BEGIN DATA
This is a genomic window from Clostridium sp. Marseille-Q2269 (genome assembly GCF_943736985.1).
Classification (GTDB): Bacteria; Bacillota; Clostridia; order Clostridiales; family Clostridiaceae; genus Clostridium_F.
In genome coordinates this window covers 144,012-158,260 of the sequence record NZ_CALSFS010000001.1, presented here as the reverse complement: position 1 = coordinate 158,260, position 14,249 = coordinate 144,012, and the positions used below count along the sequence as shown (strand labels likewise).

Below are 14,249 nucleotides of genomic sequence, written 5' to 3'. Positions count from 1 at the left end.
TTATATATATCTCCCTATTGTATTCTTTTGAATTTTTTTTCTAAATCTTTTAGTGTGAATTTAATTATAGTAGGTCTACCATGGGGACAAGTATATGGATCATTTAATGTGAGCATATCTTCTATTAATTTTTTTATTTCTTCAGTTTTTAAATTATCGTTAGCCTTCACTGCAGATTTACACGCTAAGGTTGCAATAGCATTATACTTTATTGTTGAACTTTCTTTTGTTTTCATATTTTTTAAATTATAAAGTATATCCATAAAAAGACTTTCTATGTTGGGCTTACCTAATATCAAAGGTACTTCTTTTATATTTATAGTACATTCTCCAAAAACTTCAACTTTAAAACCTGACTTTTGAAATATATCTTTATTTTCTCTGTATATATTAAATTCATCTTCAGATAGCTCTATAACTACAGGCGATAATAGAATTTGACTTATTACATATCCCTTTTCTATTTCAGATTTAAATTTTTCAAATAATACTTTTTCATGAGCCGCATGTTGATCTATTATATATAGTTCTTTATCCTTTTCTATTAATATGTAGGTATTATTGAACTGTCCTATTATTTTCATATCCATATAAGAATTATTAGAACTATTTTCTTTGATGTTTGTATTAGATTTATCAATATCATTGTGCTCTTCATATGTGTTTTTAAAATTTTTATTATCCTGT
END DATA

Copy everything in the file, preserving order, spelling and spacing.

This is a genomic window from Clostridium sp. Marseille-Q2269 (genome assembly GCF_943736985.1).
Classification (GTDB): Bacteria; Bacillota; Clostridia; order Clostridiales; family Clostridiaceae; genus Clostridium_F.
In genome coordinates this window covers 144,012-158,260 of the sequence record NZ_CALSFS010000001.1, presented here as the reverse complement: position 1 = coordinate 158,260, position 14,249 = coordinate 144,012, and the positions used below count along the sequence as shown (strand labels likewise).

Below are 14,249 nucleotides of genomic sequence, written 5' to 3'. Positions count from 1 at the left end.
TTATATATATCTCCCTATTGTATTCTTTTGAATTTTTTTTCTAAATCTTTTAGTGTGAATTTAATTATAGTAGGTCTACCATGGGGACAAGTATATGGATCATTTAATGTGAGCATATCTTCTATTAATTTTTTTATTTCTTCAGTTTTTAAATTATCGTTAGCCTTCACTGCAGATTTACACGCTAAGGTTGCAATAGCATTATACTTTATTGTTGAACTTTCTTTTGTTTTCATATTTTTTAAATTATAAAGTATATCCATAAAAAGACTTTCTATGTTGGGCTTACCTAATATCAAAGGTACTTCTTTTATATTTATAGTACATTCTCCAAAAACTTCAACTTTAAAACCTGACTTTTGAAATATATCTTTATTTTCTCTGTATATATTAAATTCATCTTCAGATAGCTCTATAACTACAGGCGATAATAGAATTTGACTTATTACATATCCCTTTTCTATTTCAGATTTAAATTTTTCAAATAATACTTTTTCATGAGCCGCATGTTGATCTATTATATATAGTTCTTTATCCTTTTCTATTAATATGTAGGTATTATTGAACTGTCCTATTATTTTCATATCCATATAAGAATTATTAGAACTATTTTCTTTGATGTTTGTATTAGATTTATCAATATCATTGTGCTCTTCATATGTGTTTTTAAAATTTTTATTATCCTGT